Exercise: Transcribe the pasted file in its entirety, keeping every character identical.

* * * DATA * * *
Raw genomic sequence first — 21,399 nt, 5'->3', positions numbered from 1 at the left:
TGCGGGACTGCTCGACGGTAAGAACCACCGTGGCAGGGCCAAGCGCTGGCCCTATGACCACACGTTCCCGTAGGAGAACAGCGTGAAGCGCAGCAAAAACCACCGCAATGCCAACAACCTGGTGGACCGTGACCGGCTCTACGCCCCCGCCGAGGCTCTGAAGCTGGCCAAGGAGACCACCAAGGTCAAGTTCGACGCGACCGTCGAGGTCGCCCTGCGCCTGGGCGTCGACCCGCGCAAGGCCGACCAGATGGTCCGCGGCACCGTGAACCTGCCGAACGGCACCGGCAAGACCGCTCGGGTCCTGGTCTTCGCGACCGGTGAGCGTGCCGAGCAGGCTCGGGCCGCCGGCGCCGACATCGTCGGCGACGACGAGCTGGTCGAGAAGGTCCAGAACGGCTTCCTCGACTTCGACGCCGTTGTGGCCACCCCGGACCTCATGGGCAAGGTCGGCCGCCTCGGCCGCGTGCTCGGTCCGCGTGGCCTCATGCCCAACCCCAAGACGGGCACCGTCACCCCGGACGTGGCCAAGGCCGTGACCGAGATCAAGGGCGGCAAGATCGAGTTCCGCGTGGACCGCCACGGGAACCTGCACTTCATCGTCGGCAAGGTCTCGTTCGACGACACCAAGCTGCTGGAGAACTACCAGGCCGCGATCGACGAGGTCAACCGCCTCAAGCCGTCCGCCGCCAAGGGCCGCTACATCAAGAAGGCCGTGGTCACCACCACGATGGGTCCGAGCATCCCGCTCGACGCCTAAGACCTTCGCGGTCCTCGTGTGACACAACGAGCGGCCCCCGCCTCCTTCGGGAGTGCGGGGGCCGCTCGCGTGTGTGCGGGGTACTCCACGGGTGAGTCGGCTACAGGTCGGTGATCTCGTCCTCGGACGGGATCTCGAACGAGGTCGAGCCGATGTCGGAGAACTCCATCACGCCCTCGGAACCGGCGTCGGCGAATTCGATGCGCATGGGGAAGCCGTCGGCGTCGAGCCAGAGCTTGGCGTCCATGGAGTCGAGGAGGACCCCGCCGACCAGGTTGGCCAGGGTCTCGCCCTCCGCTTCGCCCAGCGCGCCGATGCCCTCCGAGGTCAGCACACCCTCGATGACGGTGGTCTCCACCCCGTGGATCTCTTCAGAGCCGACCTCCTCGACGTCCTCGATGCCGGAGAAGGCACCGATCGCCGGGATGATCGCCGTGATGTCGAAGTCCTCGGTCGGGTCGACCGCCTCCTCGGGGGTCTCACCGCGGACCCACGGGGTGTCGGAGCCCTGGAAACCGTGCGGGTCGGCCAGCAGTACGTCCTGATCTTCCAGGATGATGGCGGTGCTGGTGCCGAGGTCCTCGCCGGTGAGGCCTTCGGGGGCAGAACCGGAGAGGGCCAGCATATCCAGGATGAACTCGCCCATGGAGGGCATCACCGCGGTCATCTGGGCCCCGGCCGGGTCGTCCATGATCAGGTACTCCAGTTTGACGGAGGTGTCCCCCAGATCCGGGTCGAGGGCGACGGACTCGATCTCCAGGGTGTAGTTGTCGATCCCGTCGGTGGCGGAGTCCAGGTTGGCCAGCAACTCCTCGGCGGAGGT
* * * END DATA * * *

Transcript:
Raw genomic sequence first — 21,399 nt, 5'->3', positions numbered from 1 at the left:
TGCGGGACTGCTCGACGGTAAGAACCACCGTGGCAGGGCCAAGCGCTGGCCCTATGACCACACGTTCCCGTAGGAGAACAGCGTGAAGCGCAGCAAAAACCACCGCAATGCCAACAACCTGGTGGACCGTGACCGGCTCTACGCCCCCGCCGAGGCTCTGAAGCTGGCCAAGGAGACCACCAAGGTCAAGTTCGACGCGACCGTCGAGGTCGCCCTGCGCCTGGGCGTCGACCCGCGCAAGGCCGACCAGATGGTCCGCGGCACCGTGAACCTGCCGAACGGCACCGGCAAGACCGCTCGGGTCCTGGTCTTCGCGACCGGTGAGCGTGCCGAGCAGGCTCGGGCCGCCGGCGCCGACATCGTCGGCGACGACGAGCTGGTCGAGAAGGTCCAGAACGGCTTCCTCGACTTCGACGCCGTTGTGGCCACCCCGGACCTCATGGGCAAGGTCGGCCGCCTCGGCCGCGTGCTCGGTCCGCGTGGCCTCATGCCCAACCCCAAGACGGGCACCGTCACCCCGGACGTGGCCAAGGCCGTGACCGAGATCAAGGGCGGCAAGATCGAGTTCCGCGTGGACCGCCACGGGAACCTGCACTTCATCGTCGGCAAGGTCTCGTTCGACGACACCAAGCTGCTGGAGAACTACCAGGCCGCGATCGACGAGGTCAACCGCCTCAAGCCGTCCGCCGCCAAGGGCCGCTACATCAAGAAGGCCGTGGTCACCACCACGATGGGTCCGAGCATCCCGCTCGACGCCTAAGACCTTCGCGGTCCTCGTGTGACACAACGAGCGGCCCCCGCCTCCTTCGGGAGTGCGGGGGCCGCTCGCGTGTGTGCGGGGTACTCCACGGGTGAGTCGGCTACAGGTCGGTGATCTCGTCCTCGGACGGGATCTCGAACGAGGTCGAGCCGATGTCGGAGAACTCCATCACGCCCTCGGAACCGGCGTCGGCGAATTCGATGCGCATGGGGAAGCCGTCGGCGTCGAGCCAGAGCTTGGCGTCCATGGAGTCGAGGAGGACCCCGCCGACCAGGTTGGCCAGGGTCTCGCCCTCCGCTTCGCCCAGCGCGCCGATGCCCTCCGAGGTCAGCACACCCTCGATGACGGTGGTCTCCACCCCGTGGATCTCTTCAGAGCCGACCTCCTCGACGTCCTCGATGCCGGAGAAGGCACCGATCGCCGGGATGATCGCCGTGATGTCGAAGTCCTCGGTCGGGTCGACCGCCTCCTCGGGGGTCTCACCGCGGACCCACGGGGTGTCGGAGCCCTGGAAACCGTGCGGGTCGGCCAGCAGTACGTCCTGATCTTCCAGGATGATGGCGGTGCTGGTGCCGAGGTCCTCGCCGGTGAGGCCTTCGGGGGCAGAACCGGAGAGGGCCAGCATATCCAGGATGAACTCGCCCATGGAGGGCATCACCGCGGTCATCTGGGCCCCGGCCGGGTCGTCCATGATCAGGTACTCCAGTTTGACGGAGGTGTCCCCCAGATCCGGGTCGAGGGCGACGGACTCGATCTCCAGGGTGTAGTTGTCGATCCCGTCGGTGGCGGAGTCCAGGTTGGCCAGCAACTCCTCGGCGGAGGT